That’s probably because I’m not. I’m about as good-looking of a guy as she is of a woman, which is to say just basically average. I scowled. “Yeah, that’s another thing I’ve never been accused of. But really, base flattery? From you, in a situation like this? Did the guard even tell you of the circumstances of my visit?”

She laughed, a surprisingly mirthful sound that, for once, didn’t sound at all cold or mean. “Indeed he did. That was quite clever of you, I must confess.”

There was just something about her face. I looked at her more closely. She wasn’t just plain, not simply average… she looked downright boring. Exceptionally unexceptional, if that makes any sense. The kind of face you’d barely have reason to notice. Wait, I’d seen that in a book somewhere. And it made the little hairs on the back of my neck stand up.

“If I may speak frankly, I have also never heard anyone say you were lovely of face.” She looked a bit shocked by my brazenness in saying such a thing, but I continued before she could respond. “But they don’t actually know, do they?”

She laughed again. I’d say her laugh was her best feature, if it hadn’t been for what I was sure she was about to confirm. “No one said you could Twist my magic off from a distance,” she replied, raising an eyebrow curiously.

“Why hide behind such an unassuming face? I’ve heard tales of such people. Assassins, with special magic to slip about practically unnoticed. But certainly that’s not who you are…”

She shook her head, raising an eyebrow. “You certainly hear interesting tales! No, I’m afraid it is nothing so dramatic as that. I wear a plain face for a much simpler reason: I am a powerful woman.” I cocked my head to the side somewhat, not quite understanding. She saw the reaction and continued. “And specifically, a powerful woman trained in the arts of magic. If you see a powerful woman, and you know she is a woman of great power, and she bears a beautiful face, do you not react to that? Judge her by that? You say to yourself, behold, this beautiful woman must truly be great and magnificent! And you are on your guard.

“Or, say she wears a face that is ugly, and repulsive to look upon. Then, again, you see her and you think, this woman looks like an old witch from the tales I was told as a child. Truly her magic is a thing to fear. I should be on my guard around her! But, if she comes before you wearing this face…” she gestured to herself.

I nodded, getting it now. “The part of you that thinks such things, that makes quick judgments like that, dismisses her. She doesn’t look like much; she must not be a threat. Certainly such an ordinary woman could not be such a mighty archmagus as I have heard from the tales people tell of her. Tales grow in the telling, of course; surely what I have heard of her is exaggerated.” Then a little light bulb went on in my head, and I grinned at her. “Certainly the great Paul Twister could not be a child, just barely on the cusp of manhood! Perhaps he has done something of note, but much of it must just be a tale someone told. He is of no real threat to me; I need not fear him.”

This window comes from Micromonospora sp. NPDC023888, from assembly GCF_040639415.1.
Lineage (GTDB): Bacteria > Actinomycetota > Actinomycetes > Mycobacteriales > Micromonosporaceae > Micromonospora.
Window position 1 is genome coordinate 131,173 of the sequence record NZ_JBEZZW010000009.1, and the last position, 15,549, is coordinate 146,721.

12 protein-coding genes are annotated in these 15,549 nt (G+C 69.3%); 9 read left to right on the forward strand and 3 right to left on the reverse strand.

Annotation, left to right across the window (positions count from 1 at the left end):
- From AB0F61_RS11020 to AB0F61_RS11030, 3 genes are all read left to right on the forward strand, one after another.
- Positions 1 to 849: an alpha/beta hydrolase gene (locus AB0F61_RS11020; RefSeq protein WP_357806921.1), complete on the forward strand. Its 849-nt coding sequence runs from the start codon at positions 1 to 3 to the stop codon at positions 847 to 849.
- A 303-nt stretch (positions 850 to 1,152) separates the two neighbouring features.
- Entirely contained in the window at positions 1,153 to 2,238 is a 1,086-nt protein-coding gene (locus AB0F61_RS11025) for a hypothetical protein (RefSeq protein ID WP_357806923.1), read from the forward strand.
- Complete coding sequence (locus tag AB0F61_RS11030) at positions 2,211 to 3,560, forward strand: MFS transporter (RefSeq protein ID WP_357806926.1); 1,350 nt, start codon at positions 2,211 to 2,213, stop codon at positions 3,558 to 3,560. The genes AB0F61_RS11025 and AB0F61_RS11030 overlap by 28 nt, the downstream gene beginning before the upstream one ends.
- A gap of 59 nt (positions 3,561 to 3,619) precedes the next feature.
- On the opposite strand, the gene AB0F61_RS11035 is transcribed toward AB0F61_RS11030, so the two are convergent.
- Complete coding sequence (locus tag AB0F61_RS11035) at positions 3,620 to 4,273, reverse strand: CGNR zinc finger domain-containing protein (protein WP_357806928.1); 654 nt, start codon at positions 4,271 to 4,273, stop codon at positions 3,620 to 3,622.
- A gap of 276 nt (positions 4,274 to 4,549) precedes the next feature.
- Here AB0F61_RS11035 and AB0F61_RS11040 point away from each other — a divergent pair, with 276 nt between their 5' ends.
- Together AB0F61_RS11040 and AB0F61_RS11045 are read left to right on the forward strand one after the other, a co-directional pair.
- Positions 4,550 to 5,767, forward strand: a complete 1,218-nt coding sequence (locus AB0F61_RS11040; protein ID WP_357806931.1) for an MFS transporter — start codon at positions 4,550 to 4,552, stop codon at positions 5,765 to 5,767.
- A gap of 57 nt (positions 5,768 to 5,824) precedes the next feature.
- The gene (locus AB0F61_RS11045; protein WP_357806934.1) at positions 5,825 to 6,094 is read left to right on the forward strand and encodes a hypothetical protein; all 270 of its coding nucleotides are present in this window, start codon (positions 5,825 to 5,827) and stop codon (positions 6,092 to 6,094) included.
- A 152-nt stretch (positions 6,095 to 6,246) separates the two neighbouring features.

This elicited another charming laugh, and I realized what it was I liked so much about her laughter: unlike her appearance, her laughter was completely genuine and unguarded. “You do understand!”

I did. And if I could get her to think that my youthful appearance was a deliberate trick, and not something I was stuck with, so much the better.

“I must ask,” she continued, abruptly changing the subject. “The dead fish you dropped to throw off the hounds tracking you… that was nothing strange. Expected and easily dealt with. But what were the herbs? You scattered something shredded into bits too small to recognize, that drove the poor beasts to distraction like I have never seen!”

Yeah, they were shredded into tiny bits, so that a human handler would never actually notice them. That right there earned her a lot of respect, and wariness. I was dealing with a powerful, intelligent woman who didn’t miss much. And if she had samples, I’m sure that with a bit of magic and research, she would be able to reverse-engineer what I had done, so there was no point lying or being evasive about it. So I just shrugged nonchalantly. “Catnip,” I said. “Alchemically modified to have a stronger scent, and attract dogs instead of cats.”

“Dog-nip!” She laughed and actually clapped her hands together from pure mirth. “That’s ingenious! Truly, you make a worthy adversary!” She didn’t have to say, an adversary that she had managed to catch anyway.

Something about this still felt wrong. The image of the self-described “powerful woman” who liked to get people to underestimate her just didn’t square well with the gleeful magi-otaku currently geeking out over shop talk with me. The laughter may be genuine, as in unforced, but it still wasn’t quite appropriate; this persona wasn’t as fake as the cheesy, vampy seductress act she’d opened with, but it still didn’t quite feel right. One way or another, she was out of character. “You missed your calling, Lady Khal,” I said wryly. “You really should have joined the Bards’ College.” I wondered whether or not she’d take that as a compliment.